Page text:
This compelling book chronicles the most influential ideas that have shaped photography from the invention of the daguerreotype in the early 19th century up to the digital revolution and beyond.
Diane Arbus was one of the most brilliant and revered photographers in the history of American art. Her portraits, in stark black and white, seemed to reveal the psychological truths of their subjects. But after she committed suicide in 1971, at the age of forty-eight, the presumed chaos and darkness of her own inner life became, for many viewers, inextricable from her work. Learn More
The DJ and producer Diplo--aka Thomas Wesley Pentz--and photographer Shane McCauley are launching Blow Your Head, a series of photographic accounts of global music scenes, all of which filter into Diplo's creative base, the hugely popular record label Mad Decent. Learn More
Photographers Arne Svenson and Ron Warren--co-authors of the popular Sock Monkeys--here turn their attention to those masses of slobbered-over yarn, remnants and stuffing that ordinarily go the way of all pet toy casualties and get discarded without a second glance. Learn More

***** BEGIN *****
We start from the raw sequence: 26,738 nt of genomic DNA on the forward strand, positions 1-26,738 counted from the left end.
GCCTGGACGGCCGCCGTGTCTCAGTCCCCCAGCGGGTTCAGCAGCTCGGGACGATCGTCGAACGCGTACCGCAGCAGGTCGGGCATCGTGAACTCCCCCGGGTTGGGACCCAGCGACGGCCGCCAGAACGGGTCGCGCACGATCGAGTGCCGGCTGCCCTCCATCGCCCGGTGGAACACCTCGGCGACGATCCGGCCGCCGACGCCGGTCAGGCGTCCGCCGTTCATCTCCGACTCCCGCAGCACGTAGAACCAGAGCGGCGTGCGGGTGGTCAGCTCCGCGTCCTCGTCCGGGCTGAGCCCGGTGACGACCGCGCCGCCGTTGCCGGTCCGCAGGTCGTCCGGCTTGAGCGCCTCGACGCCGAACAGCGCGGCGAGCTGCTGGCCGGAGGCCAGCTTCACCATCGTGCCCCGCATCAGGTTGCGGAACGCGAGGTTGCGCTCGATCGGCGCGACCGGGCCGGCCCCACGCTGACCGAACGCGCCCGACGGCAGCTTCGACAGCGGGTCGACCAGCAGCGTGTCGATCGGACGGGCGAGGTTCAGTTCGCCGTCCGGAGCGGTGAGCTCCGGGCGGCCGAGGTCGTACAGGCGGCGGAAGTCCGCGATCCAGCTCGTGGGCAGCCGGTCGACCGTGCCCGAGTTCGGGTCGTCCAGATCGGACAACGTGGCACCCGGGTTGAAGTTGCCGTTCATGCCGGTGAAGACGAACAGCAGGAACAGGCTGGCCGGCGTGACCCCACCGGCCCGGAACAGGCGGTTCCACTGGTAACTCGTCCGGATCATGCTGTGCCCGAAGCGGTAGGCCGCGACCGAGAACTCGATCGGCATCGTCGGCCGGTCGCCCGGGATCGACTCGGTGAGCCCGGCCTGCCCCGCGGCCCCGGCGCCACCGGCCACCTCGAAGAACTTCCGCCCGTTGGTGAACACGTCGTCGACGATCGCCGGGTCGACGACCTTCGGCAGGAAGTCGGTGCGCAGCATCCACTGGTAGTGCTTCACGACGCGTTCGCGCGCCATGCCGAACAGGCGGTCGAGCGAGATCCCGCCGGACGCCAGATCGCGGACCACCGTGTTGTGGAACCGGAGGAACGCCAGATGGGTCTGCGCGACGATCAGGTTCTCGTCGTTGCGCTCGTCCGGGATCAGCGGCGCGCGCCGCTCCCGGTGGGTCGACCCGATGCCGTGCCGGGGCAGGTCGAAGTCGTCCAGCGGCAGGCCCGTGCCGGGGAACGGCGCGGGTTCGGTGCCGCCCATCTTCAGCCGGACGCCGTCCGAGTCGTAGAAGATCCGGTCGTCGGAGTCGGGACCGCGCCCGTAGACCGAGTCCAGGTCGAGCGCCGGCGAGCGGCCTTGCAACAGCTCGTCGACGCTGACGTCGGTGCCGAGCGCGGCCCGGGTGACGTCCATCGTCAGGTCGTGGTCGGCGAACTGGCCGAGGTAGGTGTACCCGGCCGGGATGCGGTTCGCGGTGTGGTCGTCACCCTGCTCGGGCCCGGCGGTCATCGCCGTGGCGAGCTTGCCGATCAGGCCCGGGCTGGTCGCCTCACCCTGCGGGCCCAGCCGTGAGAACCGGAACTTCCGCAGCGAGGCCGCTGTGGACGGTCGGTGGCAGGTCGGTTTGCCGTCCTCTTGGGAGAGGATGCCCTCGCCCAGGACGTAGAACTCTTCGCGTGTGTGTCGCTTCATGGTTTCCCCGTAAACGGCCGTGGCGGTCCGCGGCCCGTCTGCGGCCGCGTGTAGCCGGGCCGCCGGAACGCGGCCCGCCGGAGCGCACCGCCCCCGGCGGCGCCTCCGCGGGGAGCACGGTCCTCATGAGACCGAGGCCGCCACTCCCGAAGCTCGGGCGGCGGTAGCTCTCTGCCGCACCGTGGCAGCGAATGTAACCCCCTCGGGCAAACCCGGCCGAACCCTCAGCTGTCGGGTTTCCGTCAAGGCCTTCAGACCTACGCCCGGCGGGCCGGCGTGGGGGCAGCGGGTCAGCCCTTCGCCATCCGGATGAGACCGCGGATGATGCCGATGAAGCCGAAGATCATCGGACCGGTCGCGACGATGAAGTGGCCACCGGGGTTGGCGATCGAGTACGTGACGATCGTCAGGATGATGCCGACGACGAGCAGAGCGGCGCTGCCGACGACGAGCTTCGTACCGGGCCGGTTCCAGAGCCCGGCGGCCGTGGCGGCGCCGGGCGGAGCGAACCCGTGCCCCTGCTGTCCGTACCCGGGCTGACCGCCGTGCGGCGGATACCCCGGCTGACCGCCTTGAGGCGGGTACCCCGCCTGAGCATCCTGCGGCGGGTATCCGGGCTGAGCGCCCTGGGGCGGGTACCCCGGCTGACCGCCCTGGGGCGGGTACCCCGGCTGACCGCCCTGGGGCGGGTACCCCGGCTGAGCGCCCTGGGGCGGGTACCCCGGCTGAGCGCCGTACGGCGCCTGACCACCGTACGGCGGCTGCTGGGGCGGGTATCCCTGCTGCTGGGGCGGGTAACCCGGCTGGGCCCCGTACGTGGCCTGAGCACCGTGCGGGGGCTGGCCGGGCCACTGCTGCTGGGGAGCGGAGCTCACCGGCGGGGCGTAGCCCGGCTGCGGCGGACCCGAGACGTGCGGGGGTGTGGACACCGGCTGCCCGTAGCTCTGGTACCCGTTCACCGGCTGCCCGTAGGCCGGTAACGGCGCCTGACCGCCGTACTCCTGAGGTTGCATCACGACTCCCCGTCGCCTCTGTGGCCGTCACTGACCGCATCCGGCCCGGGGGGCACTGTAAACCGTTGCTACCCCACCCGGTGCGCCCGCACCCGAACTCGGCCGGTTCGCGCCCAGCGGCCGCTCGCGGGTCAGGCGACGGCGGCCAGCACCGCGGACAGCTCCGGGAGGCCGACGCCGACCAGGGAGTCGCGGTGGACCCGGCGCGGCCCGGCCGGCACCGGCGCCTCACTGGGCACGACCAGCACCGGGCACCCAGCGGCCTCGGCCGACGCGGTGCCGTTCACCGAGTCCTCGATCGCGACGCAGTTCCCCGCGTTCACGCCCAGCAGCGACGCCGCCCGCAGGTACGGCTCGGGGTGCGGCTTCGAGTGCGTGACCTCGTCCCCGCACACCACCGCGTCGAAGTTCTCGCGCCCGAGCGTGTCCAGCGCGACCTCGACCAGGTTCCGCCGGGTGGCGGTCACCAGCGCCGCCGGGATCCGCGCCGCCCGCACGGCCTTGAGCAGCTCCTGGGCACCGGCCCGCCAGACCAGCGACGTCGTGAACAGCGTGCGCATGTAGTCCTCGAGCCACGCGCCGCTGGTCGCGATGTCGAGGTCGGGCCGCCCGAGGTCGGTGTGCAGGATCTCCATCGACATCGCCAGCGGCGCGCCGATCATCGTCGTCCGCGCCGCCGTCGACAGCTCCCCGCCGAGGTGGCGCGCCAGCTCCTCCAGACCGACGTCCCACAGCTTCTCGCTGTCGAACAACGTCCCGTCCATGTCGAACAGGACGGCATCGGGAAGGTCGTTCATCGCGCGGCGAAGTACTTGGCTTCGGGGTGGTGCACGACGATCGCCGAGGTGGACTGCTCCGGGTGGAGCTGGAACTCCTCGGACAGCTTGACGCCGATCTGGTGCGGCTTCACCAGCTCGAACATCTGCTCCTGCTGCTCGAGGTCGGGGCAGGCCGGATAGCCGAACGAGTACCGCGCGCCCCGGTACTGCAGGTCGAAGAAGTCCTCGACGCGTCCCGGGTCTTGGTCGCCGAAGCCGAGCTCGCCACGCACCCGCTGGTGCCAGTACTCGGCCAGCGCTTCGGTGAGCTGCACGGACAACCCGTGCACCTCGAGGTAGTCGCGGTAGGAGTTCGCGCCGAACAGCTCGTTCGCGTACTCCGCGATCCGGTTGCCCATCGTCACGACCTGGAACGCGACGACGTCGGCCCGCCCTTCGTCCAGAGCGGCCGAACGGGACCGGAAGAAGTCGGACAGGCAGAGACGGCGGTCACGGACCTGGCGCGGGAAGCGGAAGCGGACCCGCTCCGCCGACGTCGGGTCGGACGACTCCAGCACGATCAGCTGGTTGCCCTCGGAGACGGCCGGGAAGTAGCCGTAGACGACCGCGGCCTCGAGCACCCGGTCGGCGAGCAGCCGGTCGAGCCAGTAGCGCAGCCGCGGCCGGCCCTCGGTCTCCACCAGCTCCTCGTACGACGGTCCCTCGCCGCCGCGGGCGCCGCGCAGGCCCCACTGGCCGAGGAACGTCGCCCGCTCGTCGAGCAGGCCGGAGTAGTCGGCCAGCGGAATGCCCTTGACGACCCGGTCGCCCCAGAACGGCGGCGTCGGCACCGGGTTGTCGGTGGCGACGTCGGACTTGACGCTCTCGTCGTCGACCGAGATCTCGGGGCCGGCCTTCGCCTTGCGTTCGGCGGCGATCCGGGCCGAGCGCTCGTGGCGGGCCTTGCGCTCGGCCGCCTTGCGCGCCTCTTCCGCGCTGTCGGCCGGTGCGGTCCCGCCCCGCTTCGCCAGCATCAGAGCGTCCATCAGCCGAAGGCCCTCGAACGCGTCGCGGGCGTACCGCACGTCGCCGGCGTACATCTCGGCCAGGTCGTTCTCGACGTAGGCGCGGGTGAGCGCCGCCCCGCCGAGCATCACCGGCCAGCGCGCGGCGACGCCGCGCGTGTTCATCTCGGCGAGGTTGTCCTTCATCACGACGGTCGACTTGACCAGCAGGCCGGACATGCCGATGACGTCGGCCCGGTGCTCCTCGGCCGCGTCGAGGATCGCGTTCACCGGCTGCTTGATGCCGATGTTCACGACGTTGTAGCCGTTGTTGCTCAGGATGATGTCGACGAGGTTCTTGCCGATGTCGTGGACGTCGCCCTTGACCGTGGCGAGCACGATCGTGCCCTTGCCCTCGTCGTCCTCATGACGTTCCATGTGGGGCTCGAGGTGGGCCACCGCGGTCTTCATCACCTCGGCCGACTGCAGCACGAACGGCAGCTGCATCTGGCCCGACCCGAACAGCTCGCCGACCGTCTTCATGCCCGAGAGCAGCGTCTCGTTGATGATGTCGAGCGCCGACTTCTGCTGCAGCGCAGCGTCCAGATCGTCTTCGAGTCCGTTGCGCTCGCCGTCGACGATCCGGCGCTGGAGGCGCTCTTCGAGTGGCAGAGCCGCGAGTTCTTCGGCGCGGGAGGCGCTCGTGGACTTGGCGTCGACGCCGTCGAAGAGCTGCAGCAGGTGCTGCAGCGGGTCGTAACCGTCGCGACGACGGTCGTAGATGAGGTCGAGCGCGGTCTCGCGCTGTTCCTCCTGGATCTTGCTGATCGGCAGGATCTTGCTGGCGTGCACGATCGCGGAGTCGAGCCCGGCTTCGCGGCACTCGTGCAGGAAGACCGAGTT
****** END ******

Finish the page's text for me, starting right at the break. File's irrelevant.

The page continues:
Though it once held the promise of the California dream, inspiring the likes of Steinbeck and Saroyan, Fresno is now the butt of a thousand late-night TV jokes; it consistently comes in next to dead last in surveys of cities with a high quality of life. Learn More
Where others would look away or change the side of the street, Charles Gatewood pulls out his camera and shoots his subjects, from William S. Burroughs to drunken revelers and modern blood drinkers, like a war photographer. Learn More